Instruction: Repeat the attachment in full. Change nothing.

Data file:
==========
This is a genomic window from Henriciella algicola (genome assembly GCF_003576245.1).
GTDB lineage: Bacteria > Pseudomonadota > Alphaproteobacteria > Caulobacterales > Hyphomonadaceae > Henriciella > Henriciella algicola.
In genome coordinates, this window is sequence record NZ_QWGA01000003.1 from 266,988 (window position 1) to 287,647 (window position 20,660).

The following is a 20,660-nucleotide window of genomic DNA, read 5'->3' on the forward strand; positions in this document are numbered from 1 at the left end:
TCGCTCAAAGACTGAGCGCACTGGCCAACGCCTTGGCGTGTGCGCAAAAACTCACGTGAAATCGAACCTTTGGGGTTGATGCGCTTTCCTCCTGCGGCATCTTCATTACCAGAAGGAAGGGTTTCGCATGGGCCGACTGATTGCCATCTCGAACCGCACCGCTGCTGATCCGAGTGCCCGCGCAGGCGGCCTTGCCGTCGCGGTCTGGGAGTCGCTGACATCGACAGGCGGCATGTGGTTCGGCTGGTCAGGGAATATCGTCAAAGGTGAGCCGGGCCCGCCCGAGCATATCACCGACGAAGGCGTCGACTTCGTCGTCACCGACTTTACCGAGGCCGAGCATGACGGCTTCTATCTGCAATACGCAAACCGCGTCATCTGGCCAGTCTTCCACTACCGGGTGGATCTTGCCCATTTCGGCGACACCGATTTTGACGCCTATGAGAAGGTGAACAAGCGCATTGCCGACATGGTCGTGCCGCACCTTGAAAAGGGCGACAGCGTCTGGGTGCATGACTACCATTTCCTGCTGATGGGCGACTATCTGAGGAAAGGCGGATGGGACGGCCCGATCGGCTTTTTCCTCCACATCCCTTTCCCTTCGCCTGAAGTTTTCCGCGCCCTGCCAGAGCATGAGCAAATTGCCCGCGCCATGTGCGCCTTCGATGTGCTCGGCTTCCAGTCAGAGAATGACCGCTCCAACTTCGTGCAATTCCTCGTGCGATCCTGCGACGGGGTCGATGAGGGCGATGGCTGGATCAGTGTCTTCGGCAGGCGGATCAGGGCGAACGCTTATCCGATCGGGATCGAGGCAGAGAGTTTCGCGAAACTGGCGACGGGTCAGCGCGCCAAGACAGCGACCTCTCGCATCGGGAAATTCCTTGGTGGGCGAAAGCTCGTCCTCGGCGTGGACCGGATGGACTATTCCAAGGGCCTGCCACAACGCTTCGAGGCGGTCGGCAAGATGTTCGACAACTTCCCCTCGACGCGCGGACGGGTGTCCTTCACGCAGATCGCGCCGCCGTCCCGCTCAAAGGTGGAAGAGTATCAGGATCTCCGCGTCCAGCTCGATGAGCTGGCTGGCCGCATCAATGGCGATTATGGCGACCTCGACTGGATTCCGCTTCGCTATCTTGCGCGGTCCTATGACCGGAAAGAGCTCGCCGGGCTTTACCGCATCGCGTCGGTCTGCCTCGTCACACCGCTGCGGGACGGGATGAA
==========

This is a genomic window from Henriciella algicola (genome assembly GCF_003576245.1).
GTDB lineage: Bacteria > Pseudomonadota > Alphaproteobacteria > Caulobacterales > Hyphomonadaceae > Henriciella > Henriciella algicola.
In genome coordinates, this window is sequence record NZ_QWGA01000003.1 from 266,988 (window position 1) to 287,647 (window position 20,660).

The following is a 20,660-nucleotide window of genomic DNA, read 5'->3' on the forward strand; positions in this document are numbered from 1 at the left end:
TCGCTCAAAGACTGAGCGCACTGGCCAACGCCTTGGCGTGTGCGCAAAAACTCACGTGAAATCGAACCTTTGGGGTTGATGCGCTTTCCTCCTGCGGCATCTTCATTACCAGAAGGAAGGGTTTCGCATGGGCCGACTGATTGCCATCTCGAACCGCACCGCTGCTGATCCGAGTGCCCGCGCAGGCGGCCTTGCCGTCGCGGTCTGGGAGTCGCTGACATCGACAGGCGGCATGTGGTTCGGCTGGTCAGGGAATATCGTCAAAGGTGAGCCGGGCCCGCCCGAGCATATCACCGACGAAGGCGTCGACTTCGTCGTCACCGACTTTACCGAGGCCGAGCATGACGGCTTCTATCTGCAATACGCAAACCGCGTCATCTGGCCAGTCTTCCACTACCGGGTGGATCTTGCCCATTTCGGCGACACCGATTTTGACGCCTATGAGAAGGTGAACAAGCGCATTGCCGACATGGTCGTGCCGCACCTTGAAAAGGGCGACAGCGTCTGGGTGCATGACTACCATTTCCTGCTGATGGGCGACTATCTGAGGAAAGGCGGATGGGACGGCCCGATCGGCTTTTTCCTCCACATCCCTTTCCCTTCGCCTGAAGTTTTCCGCGCCCTGCCAGAGCATGAGCAAATTGCCCGCGCCATGTGCGCCTTCGATGTGCTCGGCTTCCAGTCAGAGAATGACCGCTCCAACTTCGTGCAATTCCTCGTGCGATCCTGCGACGGGGTCGATGAGGGCGATGGCTGGATCAGTGTCTTCGGCAGGCGGATCAGGGCGAACGCTTATCCGATCGGGATCGAGGCAGAGAGTTTCGCGAAACTGGCGACGGGTCAGCGCGCCAAGACAGCGACCTCTCGCATCGGGAAATTCCTTGGTGGGCGAAAGCTCGTCCTCGGCGTGGACCGGATGGACTATTCCAAGGGCCTGCCACAACGCTTCGAGGCGGTCGGCAAGATGTTCGACAACTTCCCCTCGACGCGCGGACGGGTGTCCTTCACGCAGATCGCGCCGCCGTCCCGCTCAAAGGTGGAAGAGTATCAGGATCTCCGCGTCCAGCTCGATGAGCTGGCTGGCCGCATCAATGGCGATTATGGCGACCTCGACTGGATTCCGCTTCGCTATCTTGCGCGGTCCTATGACCGGAAAGAGCTCGCCGGGCTTTACCGCATCGCGTCGGTCTGCCTCGTCACACCGCTGCGGGACGGGATGAA